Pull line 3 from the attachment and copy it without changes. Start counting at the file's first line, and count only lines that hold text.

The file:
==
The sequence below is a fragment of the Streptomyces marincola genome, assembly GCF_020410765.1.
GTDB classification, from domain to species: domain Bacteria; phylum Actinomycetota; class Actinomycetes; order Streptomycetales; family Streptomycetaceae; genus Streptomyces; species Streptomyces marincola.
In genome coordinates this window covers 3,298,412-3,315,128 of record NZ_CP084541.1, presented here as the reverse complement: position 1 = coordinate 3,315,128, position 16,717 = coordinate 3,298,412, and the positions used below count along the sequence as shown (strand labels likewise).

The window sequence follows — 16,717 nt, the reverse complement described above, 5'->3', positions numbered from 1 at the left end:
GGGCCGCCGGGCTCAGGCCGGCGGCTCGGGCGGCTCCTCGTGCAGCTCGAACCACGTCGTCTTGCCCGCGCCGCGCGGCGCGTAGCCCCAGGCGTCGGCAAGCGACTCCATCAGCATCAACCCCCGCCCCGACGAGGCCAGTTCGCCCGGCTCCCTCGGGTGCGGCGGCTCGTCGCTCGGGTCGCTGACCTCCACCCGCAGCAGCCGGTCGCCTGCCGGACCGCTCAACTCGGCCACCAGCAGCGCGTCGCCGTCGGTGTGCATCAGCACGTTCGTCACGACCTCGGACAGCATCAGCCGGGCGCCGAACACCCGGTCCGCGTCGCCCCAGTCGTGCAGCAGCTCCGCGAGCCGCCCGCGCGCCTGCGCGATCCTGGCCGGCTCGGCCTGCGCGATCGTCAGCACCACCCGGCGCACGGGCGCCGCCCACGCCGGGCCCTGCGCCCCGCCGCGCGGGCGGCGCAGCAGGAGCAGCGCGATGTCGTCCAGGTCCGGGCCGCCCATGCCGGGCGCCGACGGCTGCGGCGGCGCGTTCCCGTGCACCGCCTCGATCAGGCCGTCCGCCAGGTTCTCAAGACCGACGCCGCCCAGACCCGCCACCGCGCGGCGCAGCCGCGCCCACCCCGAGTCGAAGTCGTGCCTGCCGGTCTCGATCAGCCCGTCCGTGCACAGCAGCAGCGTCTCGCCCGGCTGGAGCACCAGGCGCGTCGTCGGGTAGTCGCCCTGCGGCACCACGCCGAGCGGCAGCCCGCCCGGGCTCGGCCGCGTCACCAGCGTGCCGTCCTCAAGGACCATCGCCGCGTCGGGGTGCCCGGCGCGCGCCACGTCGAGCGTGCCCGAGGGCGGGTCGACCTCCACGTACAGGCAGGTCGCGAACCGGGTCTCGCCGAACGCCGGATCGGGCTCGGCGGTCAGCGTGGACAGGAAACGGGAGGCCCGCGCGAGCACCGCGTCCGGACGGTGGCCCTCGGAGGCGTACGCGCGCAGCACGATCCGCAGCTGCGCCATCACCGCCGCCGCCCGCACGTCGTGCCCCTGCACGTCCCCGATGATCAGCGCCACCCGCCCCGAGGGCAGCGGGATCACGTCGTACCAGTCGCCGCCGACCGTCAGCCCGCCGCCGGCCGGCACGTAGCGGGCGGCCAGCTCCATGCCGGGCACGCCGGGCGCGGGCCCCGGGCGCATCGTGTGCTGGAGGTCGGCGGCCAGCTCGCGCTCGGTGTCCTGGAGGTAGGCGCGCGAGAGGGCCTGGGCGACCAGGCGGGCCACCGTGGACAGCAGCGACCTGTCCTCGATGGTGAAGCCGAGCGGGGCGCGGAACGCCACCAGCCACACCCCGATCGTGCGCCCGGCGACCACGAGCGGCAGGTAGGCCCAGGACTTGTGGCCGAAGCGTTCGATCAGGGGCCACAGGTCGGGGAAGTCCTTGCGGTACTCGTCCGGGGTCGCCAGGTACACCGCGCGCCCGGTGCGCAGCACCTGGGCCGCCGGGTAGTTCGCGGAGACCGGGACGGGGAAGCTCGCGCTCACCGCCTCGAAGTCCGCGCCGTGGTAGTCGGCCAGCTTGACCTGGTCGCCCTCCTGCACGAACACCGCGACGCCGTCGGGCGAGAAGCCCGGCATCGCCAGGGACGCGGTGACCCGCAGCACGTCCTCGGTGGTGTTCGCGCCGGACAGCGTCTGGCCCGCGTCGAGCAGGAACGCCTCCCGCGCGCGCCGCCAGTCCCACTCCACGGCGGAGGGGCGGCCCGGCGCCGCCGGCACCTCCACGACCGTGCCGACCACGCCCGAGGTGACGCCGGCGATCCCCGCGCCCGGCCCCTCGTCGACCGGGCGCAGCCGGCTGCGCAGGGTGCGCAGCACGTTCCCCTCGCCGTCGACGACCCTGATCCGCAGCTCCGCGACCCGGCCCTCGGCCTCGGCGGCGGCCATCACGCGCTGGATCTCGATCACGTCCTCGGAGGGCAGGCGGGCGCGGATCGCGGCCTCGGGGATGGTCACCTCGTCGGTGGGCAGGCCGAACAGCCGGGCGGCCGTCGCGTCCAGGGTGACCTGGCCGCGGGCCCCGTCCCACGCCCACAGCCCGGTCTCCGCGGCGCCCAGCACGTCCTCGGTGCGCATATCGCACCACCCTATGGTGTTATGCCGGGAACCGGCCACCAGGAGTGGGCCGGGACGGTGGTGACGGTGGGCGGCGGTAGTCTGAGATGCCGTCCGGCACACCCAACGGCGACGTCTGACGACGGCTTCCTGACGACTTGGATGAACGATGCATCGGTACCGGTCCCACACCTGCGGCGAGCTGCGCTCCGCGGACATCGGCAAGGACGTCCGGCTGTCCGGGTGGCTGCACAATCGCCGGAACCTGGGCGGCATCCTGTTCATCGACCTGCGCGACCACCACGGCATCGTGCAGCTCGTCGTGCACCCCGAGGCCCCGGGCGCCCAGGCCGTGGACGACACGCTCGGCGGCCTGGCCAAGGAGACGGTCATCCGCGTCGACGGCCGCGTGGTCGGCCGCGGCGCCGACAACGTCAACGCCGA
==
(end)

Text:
In genome coordinates this window covers 3,298,412-3,315,128 of record NZ_CP084541.1, presented here as the reverse complement: position 1 = coordinate 3,315,128, position 16,717 = coordinate 3,298,412, and the positions used below count along the sequence as shown (strand labels likewise).